Friday June 3 [1864] Fighting commenced at daylight and continued all day and till some time after dark, we lay under fire all the time without firing our pieces. Reported 3000 Rebs taken and 16 …. Sent a letter home. Just as I keep wtih reg’t but work out with hard marching without much rest.

Thursday July 21 [1864] Pleasant. Marching back from Snicker’s Gap toward Leeburg & was captured by some of Moseby’s gorillas & marched until late in the night & lay in the field all night & started again on a march of the most terrible roads I ever saw till 8 o’clock at night the next day.

Friday July 22 [1864] Pleasant. Started in the morning and had to march all day and all night on till 12 o’clock at night & then we lay down till daylight.

Saturday July 23 [1864] Pleasant. ___?___ Stransburg. Got there in the evening & stayed in an old building full of dirt. About a hundred & fifty men had drawn no rations since we started but got a little from the Rebs, fresh meat & flour.

Sunday July 24 [1864] Pleasant. Drew rations from the Rebs & stayed in Strandsburg through the day or till towards night & went into camp for the night.

Monday July 25 [1864] Rainy. Moved a little distance to a large old barn & stayed throughout the day. Pretty well only very sore feet & swollen legs. Very short rations. Stayed in the barn through the night. Drew a small ration of bread at night and ate it up.

Tuesday July 26 [1864] Pleasant. Had to march 16 or 18 miles to Winchester where we stayed in by a large church or some old building that looked like it. Very footsore & stiff.

Wednesday July 27 [1864] Pleasant. Moved about a mile and encamped for the day and night. Drew a ration of bread and meat which was good if there had been enough of it.

Thursday July 28 [1864] Clear and pleasant. Still in camp near Winchester. Footsore & unfit to march but have a good appetite if I could get anything to eat. Oh that I were home where there is plenty. I never would go to war again if I could help it. Here I am a prisoner of war.

Friday July 29 [1864] Still a prisoner. The ladies of Winchester bring rations to give the soldiers. They are very kind. Removed about a mile & on the southwest of the village of Winchester towards night close by a mill, a brook all around.

Tuesday August 30 [1864] In the prison hospital yet. My meals are scant & far between & when asleep by night I dream of peace and plenty which I’ve seen of wives(?) & children, parents too, which when I left I bade adieu. I gave my life to Uncle Sam, to save our government from harm.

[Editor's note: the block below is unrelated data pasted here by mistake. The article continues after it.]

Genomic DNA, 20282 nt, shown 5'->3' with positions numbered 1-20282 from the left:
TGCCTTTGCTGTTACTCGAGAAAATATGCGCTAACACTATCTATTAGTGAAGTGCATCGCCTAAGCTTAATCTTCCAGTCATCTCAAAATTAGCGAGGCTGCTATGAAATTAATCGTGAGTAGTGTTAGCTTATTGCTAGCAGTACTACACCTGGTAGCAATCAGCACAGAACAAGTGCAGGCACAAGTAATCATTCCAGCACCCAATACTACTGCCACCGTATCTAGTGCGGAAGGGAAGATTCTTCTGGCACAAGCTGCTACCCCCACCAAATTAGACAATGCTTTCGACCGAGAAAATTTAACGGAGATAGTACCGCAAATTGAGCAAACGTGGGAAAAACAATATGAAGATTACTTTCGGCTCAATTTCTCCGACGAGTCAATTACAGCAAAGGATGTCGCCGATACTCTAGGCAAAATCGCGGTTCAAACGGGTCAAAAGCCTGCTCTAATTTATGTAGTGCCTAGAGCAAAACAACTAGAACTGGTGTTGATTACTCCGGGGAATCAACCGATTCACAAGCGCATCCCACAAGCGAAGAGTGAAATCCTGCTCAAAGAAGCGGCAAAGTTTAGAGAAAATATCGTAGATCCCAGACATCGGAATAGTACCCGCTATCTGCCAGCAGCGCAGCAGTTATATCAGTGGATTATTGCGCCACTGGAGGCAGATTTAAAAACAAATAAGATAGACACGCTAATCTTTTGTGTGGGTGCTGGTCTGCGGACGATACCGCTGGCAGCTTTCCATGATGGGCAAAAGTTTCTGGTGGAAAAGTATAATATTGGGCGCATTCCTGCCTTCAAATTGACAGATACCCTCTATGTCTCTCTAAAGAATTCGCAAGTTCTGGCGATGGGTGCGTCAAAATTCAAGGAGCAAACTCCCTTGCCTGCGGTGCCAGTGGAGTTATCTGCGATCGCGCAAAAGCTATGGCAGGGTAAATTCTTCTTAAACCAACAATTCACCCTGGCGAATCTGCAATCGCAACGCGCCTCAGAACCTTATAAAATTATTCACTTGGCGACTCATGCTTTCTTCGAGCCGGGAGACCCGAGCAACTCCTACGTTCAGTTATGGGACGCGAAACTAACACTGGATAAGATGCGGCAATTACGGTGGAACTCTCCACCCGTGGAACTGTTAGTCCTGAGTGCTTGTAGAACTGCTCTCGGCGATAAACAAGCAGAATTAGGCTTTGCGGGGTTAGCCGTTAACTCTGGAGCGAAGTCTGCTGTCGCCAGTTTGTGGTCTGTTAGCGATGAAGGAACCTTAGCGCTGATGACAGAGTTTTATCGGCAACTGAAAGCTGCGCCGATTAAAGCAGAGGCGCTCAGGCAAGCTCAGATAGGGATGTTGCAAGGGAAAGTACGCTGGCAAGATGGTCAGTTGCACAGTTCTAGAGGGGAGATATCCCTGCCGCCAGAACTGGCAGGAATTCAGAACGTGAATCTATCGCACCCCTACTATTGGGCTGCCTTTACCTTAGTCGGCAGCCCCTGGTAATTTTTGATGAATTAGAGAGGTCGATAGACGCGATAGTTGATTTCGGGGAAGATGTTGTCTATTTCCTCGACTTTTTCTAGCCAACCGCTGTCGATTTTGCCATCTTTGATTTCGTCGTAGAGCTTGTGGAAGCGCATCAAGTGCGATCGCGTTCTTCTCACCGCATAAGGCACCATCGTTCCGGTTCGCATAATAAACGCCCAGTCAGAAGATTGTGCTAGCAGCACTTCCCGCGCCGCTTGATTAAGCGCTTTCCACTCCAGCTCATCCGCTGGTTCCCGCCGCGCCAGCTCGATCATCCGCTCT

[Corban was paroled on September 12, 1864. He recuperated at the Annapolis Junction military hospital.]

Letter written by Josiah Corban while recovering in a military hospital after being released from a Confederate prison camp (Courtesy of the Connecticut Historical Society):

Annapolis Junction, Dec. 10th 1864

Dear Wife & Children
I thought I would write a few lines again this morning & send so you need not be looking in vain for news from me. I can’t tell much but I suppose just seeing a few lines I have written will be better than nothing. The Doctors, one of them, came around yesterday to get the names of the Parole Prisoners; also when & where they were captured, when & where released, so they could make arrangements to pay them all their back pay & also their ration money while they were prisoners. They are going to pay us up pretty soon, & then give us 30 days furlough to go home. That is an order from the war department. & I suppose I can have another furlough if I want it. We all have to wear Hospital shirts. I wear a woolen one under the cotton one that they furnish. They brought in some Drawers but they were so short & small I could not wear them. The most of them were just so, but I shall get along if they will let me wear my own. …My boils have got pretty much done running, but I am so sore yet I can’t sit with much comfort & my Scurvy comes out as bad as ever yet. How long it will continue so, I don’t know, but guess the way I am doctering for it will prove a remedy after a while. I have only just begun on my butter & my Sausage… I shall have to let some one help [me] eat it, I guess, for they don’t allow me to have much meat & I intend to be as careful as possible about eating such things as will hinder me about getting rid of my scurvy. I suppose that will be one thing that will worry you for fear I will be imprudent about eating, but you need not worry for I don’t mean to. I begin to feel as if I could not wait much longer to get a letter from home. Suppose I may have one [waiting] at the Parole camp, hope they will send it here shortly.
Keep up good courage & trust in God for protection & he will sustain you through every trial. Yours the same as ever with much love to all,
Josiah B. Corban